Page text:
Okay, so we have this sabbatical, this opportunity to experience a new place. We could have chosen anywhere. So we chose France. Perhaps because Greg and the kids have French citizenship and passports. Perhaps because France is known for it's food and culture.
But the closer it gets (we fly to Lyon tomorrow), the more I realize that we have chosen a place with not only a difficult language, but also a place extremely proud of its language. That we have chosen a place not known for its friendly generosity and hospitality. We have chosen a place known for being brusque and proper, bureaucratic, and difficult to get to know. If we were going to Scandinavia, I would be happy to learn to emulate some of their simplicity and efficient design. Iceland or New Zealand would be friendly and just all around cool. If we were going to Japan, some of their politeness and grace might rub off. But France? With celiac, I can't even eat their bread. Was I going there to bring back an upturned nose? To paint it in the best possible light, maybe I was going to bring back some of their appreciation of the finer things in life? Still, luxuries are not my forte, so it seems like a strange match. The question remains: why France?
It will be fun to answer this question. I really can't say in advance what I'll learn and what I'll bring back. But reading this book on French culture by Polly Platt called French or Foe? gives me an inkling of something important I might bring back: confidence.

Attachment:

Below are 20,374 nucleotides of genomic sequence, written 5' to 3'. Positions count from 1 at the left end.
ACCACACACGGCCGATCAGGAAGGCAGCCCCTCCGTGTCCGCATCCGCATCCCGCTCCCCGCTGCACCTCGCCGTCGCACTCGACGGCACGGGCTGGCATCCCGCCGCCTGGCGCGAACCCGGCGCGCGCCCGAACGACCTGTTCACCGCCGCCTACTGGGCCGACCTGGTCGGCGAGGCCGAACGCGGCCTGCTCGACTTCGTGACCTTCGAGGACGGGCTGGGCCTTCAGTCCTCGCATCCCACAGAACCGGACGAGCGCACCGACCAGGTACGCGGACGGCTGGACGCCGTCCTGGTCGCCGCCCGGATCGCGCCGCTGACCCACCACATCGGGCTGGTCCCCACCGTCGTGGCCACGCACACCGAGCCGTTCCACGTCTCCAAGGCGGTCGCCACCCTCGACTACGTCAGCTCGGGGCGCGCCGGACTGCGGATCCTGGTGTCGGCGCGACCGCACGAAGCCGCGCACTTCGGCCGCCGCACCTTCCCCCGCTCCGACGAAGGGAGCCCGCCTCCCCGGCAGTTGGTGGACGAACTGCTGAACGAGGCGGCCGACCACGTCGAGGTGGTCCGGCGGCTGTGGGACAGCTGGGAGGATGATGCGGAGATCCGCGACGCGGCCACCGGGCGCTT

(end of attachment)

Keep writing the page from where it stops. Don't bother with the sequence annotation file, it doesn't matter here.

In addition to not smiling at strangers, it is apparently just not French to admit you are at fault. This is truly a foreign concept to me! I am responsible for everything and only too happy to take the blame. When an acquaintance spilled red wine on the author's beige couch, the acquaintance did not apologize, merely commented, "What a strange color for a couch." Or another man who gave an acquaintance a key to use his garage. The man came back and produced a key the owner had never seen and said he had been given the wrong key. The owner figured out that the borrower had in fact lost the key and was trying to save face. This will be interesting for me!
So when the children are eating with their fingers and slurping salad dressing from their plates, wearing their ripped shirts wrong side out and backwards, I will hold my head high as if nothing is amiss. Didn't you know? It is the way things are done.